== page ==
2. As to its productiveness. “And the fulness thereof.” It is God who makes the soil fruitful, the air vital and sustaining, and the water in the great ocean-basin maintain its just proportion to the land. Notwithstanding that population follows so closely on the heels of production, there is always enough for man and beast. God fills the earth with plenty, and keeps it full. “The earth is the Lord’s and the fulness thereof,” are words inscribed on the front of the Royal Exchange, London, and on similar institutions throughout the country. It is fitting that the great centres of the world’s commerce should acknowledge the Divine source and ownership of the world’s wealth.

3. As to its inhabitants. “The world, and they that dwell therein.” The Jews claimed to be the sole and peculiar possession of Jehovah, and yet they were accustomed to sing words like these! They are not the only people whose sentiments and conduct have been beneath the nobler teachings of their creed. Christianity has done brave work in breaking down the exclusiveness of nations. Not one specially favoured nation, but all nations belong to the Lord. The rights and freedom of manhood belong to every individual member of the human family, whatever his country, colour, or surroundings. All living beings—the denizens of earth, air, and sea—are the property of Jehovah. The Supreme Owner of all deserves the obedience and homage of all. The devout mind sees all things in God, and God-in all things.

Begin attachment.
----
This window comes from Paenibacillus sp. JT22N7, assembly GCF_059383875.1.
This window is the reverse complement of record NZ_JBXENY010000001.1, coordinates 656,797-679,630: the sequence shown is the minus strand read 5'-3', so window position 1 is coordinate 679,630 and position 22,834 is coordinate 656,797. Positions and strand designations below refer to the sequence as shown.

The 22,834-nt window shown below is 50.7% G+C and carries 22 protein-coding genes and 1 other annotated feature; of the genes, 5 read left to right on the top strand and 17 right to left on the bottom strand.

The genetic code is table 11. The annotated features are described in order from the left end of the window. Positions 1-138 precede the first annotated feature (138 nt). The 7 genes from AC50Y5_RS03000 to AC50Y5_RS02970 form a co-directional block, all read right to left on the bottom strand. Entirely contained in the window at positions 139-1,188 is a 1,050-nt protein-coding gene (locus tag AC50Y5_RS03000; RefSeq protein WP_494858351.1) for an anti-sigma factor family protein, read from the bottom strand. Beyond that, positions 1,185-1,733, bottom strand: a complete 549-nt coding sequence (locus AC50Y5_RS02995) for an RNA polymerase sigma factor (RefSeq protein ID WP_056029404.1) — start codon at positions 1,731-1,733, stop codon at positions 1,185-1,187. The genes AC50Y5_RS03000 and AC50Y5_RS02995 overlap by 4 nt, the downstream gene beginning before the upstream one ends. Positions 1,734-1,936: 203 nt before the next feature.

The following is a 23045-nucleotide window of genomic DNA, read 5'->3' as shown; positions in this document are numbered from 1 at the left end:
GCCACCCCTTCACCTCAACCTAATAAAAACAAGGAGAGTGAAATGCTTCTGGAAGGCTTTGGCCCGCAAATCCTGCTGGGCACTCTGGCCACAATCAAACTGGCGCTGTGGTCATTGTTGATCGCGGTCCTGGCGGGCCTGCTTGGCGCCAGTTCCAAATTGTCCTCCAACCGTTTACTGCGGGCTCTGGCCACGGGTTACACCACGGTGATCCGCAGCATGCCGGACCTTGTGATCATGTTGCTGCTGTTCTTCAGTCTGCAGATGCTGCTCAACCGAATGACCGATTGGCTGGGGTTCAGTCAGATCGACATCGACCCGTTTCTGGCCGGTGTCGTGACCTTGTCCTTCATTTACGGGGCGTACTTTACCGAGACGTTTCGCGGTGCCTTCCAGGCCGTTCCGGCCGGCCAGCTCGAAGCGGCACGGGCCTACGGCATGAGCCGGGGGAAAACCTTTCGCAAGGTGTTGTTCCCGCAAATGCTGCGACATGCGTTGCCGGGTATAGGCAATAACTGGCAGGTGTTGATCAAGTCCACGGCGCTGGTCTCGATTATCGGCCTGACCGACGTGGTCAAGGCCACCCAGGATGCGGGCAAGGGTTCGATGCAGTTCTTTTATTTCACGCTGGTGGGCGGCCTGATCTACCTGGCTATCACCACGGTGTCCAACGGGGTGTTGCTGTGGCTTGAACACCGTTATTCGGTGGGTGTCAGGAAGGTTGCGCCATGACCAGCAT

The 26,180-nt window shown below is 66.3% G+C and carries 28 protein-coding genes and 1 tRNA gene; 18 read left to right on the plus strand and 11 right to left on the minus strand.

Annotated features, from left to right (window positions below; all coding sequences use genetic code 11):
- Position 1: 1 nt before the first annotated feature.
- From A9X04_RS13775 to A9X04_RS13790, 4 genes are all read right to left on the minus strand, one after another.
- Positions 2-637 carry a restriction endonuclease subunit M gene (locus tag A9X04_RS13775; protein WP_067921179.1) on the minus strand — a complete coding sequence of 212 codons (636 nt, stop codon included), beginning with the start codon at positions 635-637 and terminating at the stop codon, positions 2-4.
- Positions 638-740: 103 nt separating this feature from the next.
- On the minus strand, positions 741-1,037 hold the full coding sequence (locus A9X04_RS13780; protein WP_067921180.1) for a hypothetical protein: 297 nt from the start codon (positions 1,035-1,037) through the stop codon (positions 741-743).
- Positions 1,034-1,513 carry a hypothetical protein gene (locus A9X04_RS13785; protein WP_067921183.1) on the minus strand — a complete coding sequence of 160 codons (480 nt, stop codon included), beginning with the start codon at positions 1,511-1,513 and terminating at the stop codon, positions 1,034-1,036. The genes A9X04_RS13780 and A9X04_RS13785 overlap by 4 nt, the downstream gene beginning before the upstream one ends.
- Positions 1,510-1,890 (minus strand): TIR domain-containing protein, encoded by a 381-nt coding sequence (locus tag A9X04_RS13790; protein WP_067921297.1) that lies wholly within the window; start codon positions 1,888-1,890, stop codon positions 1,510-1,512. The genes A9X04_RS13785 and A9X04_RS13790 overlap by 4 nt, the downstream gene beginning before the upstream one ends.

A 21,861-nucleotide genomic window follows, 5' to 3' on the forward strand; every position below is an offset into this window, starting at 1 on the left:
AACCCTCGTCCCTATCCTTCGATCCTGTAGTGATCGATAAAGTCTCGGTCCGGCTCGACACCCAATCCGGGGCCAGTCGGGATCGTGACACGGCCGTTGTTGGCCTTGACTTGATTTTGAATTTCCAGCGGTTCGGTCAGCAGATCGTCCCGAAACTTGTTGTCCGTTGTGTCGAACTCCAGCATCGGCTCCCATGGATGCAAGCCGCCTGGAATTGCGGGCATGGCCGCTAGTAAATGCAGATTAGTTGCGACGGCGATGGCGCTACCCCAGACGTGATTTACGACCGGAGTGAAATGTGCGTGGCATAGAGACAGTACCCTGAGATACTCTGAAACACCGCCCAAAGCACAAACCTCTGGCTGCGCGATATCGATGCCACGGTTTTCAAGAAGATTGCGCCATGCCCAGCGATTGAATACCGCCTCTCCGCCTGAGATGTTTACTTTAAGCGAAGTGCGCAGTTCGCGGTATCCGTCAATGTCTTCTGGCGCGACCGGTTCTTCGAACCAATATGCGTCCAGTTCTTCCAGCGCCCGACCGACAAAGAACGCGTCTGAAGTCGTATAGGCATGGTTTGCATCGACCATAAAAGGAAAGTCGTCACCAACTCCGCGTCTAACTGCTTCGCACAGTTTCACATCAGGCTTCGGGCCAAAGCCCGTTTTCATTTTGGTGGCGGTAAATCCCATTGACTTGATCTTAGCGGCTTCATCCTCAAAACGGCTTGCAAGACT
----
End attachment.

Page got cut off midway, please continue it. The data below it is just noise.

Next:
II. The Divine proprietorship of the world is based an the act of creation. “For He hath founded it upon the seas” (Psalms 24:2). “The reference is no doubt to the account of creation in Genesis, the dry land having emerged from the water, and seeming to rest upon it (Compare Psalms 136:6; Proverbs 8:29). It would, however, be quite out of place to suppose that in such language we have the expression of any theory, whether popular or scientific, as to the structure of the earth’s surface.”—Perowne. The human mind has wearied itself in spinning theories about the origin of the world, and in the historic development of these theories, from time to time, different schools of pseudo-religious philosophy have prevailed—modern thought being but a reproduction, in a new setting, of the ideas of the ancient philosophers. Deism, representing one school of thinkers, suffers a God to exist, but plunges Him into a state of apathetic repose. Pantheism confounds Him with the world. Materialism utterly denies Him, while, all along the line of these theorists, we see the world, the spirit of the world, the life of the world, and the matter of the world, are exalted and adored in succession. Proud, vain, puny man! He is like a fly discussing the mechanism of an elephant, or a wriggling annelid discoursing on the vastness and glory of the ocean. Augustine, in a splendid passage of his “Confessions,” describes the true origin of creation as the work of God: “I asked the earth; it said, I am not He; and all that therein is made the same acknowledgment. I asked the sea and the depths, and all that move and live therein, and they answered, We are not thy God; seek higher. I asked the winds, but the air with all its inhabitants answered, I am not thy God. I asked the heavens, the sun, the moon, the stars, and they answered, Neither are we the God whom thou seekest. And I said to all things that surrounded me, Ye have told me concerning my God, that ye are not He; speak then to me of Him. And they all cried with loud voices, He made us!”